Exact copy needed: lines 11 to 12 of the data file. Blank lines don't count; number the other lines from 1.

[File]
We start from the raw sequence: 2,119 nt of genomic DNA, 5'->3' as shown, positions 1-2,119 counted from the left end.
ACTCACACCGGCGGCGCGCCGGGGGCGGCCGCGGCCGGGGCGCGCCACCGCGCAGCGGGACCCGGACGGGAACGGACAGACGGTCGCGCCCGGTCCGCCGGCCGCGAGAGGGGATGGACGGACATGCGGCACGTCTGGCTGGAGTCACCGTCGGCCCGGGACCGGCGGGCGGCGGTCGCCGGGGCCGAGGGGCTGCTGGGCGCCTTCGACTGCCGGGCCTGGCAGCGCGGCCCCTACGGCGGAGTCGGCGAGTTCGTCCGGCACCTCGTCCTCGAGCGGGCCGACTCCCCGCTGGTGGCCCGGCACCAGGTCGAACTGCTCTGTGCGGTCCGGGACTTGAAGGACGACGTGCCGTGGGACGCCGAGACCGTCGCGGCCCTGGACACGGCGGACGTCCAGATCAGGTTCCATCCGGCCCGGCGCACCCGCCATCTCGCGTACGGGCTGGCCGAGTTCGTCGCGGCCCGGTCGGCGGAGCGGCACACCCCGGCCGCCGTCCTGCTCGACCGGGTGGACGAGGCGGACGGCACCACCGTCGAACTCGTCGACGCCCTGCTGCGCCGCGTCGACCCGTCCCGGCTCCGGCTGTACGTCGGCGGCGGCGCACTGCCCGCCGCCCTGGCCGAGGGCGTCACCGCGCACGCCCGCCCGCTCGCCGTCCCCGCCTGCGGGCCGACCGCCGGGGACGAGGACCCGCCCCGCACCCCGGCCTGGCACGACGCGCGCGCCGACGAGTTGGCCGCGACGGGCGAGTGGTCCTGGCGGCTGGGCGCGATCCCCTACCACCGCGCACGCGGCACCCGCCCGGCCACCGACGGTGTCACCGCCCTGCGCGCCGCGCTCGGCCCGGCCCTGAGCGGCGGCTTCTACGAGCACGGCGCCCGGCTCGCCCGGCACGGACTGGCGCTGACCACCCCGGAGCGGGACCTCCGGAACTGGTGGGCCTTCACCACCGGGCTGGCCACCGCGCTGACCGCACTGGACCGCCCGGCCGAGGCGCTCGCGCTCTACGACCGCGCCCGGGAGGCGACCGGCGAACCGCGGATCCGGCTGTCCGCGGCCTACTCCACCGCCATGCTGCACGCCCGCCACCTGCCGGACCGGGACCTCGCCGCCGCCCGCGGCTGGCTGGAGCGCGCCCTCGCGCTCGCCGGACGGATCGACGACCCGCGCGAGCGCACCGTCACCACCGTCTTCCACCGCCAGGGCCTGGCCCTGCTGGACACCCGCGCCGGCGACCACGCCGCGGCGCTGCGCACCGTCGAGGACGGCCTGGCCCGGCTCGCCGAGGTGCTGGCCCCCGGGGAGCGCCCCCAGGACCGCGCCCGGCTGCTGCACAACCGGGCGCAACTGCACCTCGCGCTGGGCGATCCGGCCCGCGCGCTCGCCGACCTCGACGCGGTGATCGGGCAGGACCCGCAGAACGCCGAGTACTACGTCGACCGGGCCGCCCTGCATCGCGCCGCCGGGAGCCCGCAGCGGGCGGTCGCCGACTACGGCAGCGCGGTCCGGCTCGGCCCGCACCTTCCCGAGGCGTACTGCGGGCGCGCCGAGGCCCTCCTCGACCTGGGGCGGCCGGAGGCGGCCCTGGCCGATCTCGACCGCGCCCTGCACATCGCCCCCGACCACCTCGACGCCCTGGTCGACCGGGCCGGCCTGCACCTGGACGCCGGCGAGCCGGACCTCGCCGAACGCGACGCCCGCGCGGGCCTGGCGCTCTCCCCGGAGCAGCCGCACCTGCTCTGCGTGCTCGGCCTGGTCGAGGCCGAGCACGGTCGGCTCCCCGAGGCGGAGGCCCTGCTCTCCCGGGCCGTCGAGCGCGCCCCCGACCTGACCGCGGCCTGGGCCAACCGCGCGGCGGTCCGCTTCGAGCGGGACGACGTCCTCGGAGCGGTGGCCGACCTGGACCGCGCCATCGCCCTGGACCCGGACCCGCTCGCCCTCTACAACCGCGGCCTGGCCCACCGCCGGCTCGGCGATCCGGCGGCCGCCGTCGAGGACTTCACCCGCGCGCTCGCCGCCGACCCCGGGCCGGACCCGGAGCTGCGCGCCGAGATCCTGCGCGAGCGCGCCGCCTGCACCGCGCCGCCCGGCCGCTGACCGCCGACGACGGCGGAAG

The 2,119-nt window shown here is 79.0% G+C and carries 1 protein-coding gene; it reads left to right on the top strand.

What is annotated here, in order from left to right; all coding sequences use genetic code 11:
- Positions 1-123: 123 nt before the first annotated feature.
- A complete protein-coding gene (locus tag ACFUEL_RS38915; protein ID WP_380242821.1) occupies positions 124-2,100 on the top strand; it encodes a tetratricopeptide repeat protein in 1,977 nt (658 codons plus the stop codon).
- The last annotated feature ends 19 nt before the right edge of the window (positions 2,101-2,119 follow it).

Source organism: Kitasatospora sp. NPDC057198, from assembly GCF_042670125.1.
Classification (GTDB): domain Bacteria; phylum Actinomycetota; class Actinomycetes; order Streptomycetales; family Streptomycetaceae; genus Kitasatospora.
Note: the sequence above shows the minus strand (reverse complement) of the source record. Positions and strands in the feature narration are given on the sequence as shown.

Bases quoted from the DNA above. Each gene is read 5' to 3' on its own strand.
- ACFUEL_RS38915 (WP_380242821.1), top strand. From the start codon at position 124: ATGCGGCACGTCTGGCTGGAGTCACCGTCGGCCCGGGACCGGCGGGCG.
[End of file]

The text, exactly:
Bases quoted from the DNA above. Each gene is read 5' to 3' on its own strand.
- ACFUEL_RS38915 (WP_380242821.1), top strand. From the start codon at position 124: ATGCGGCACGTCTGGCTGGAGTCACCGTCGGCCCGGGACCGGCGGGCG.